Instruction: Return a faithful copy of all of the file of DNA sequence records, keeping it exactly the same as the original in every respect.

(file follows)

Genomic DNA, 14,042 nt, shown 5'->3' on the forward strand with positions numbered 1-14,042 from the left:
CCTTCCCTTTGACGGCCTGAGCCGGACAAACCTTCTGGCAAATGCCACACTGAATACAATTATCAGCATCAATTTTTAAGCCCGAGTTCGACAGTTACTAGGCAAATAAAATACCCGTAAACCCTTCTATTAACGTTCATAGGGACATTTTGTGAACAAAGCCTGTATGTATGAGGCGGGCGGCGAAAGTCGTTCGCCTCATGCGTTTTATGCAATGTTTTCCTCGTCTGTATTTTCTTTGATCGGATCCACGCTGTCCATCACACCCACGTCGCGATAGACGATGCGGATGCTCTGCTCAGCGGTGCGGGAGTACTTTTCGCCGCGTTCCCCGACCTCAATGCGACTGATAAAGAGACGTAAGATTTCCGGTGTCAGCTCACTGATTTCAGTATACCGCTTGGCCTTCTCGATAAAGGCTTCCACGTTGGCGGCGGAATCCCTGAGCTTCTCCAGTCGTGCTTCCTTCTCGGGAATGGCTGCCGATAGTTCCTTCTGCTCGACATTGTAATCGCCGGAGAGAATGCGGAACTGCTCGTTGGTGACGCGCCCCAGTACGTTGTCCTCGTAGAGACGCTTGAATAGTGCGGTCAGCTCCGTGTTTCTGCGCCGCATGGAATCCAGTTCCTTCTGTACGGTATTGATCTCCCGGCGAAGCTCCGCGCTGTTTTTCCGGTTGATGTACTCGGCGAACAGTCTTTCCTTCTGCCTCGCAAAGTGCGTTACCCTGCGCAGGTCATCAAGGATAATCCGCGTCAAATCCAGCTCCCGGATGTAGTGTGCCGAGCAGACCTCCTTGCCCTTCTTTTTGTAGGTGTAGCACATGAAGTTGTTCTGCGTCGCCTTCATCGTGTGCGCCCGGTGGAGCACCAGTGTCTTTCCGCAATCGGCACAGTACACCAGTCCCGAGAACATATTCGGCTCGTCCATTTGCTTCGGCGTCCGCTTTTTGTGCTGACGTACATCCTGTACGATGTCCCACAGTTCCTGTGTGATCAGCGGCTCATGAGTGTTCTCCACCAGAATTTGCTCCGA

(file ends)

Genomic DNA, 14,042 nt, shown 5'->3' on the forward strand with positions numbered 1-14,042 from the left:
CCTTCCCTTTGACGGCCTGAGCCGGACAAACCTTCTGGCAAATGCCACACTGAATACAATTATCAGCATCAATTTTTAAGCCCGAGTTCGACAGTTACTAGGCAAATAAAATACCCGTAAACCCTTCTATTAACGTTCATAGGGACATTTTGTGAACAAAGCCTGTATGTATGAGGCGGGCGGCGAAAGTCGTTCGCCTCATGCGTTTTATGCAATGTTTTCCTCGTCTGTATTTTCTTTGATCGGATCCACGCTGTCCATCACACCCACGTCGCGATAGACGATGCGGATGCTCTGCTCAGCGGTGCGGGAGTACTTTTCGCCGCGTTCCCCGACCTCAATGCGACTGATAAAGAGACGTAAGATTTCCGGTGTCAGCTCACTGATTTCAGTATACCGCTTGGCCTTCTCGATAAAGGCTTCCACGTTGGCGGCGGAATCCCTGAGCTTCTCCAGTCGTGCTTCCTTCTCGGGAATGGCTGCCGATAGTTCCTTCTGCTCGACATTGTAATCGCCGGAGAGAATGCGGAACTGCTCGTTGGTGACGCGCCCCAGTACGTTGTCCTCGTAGAGACGCTTGAATAGTGCGGTCAGCTCCGTGTTTCTGCGCCGCATGGAATCCAGTTCCTTCTGTACGGTATTGATCTCCCGGCGAAGCTCCGCGCTGTTTTTCCGGTTGATGTACTCGGCGAACAGTCTTTCCTTCTGCCTCGCAAAGTGCGTTACCCTGCGCAGGTCATCAAGGATAATCCGCGTCAAATCCAGCTCCCGGATGTAGTGTGCCGAGCAGACCTCCTTGCCCTTCTTTTTGTAGGTGTAGCACATGAAGTTGTTCTGCGTCGCCTTCATCGTGTGCGCCCGGTGGAGCACCAGTGTCTTTCCGCAATCGGCACAGTACACCAGTCCCGAGAACATATTCGGCTCGTCCATTTGCTTCGGCGTCCGCTTTTTGTGCTGACGTACATCCTGTACGATGTCCCACAGTTCCTGTGTGATCAGCGGCTCATGAGTGTTCTCCACCAGAATTTGCTCCGA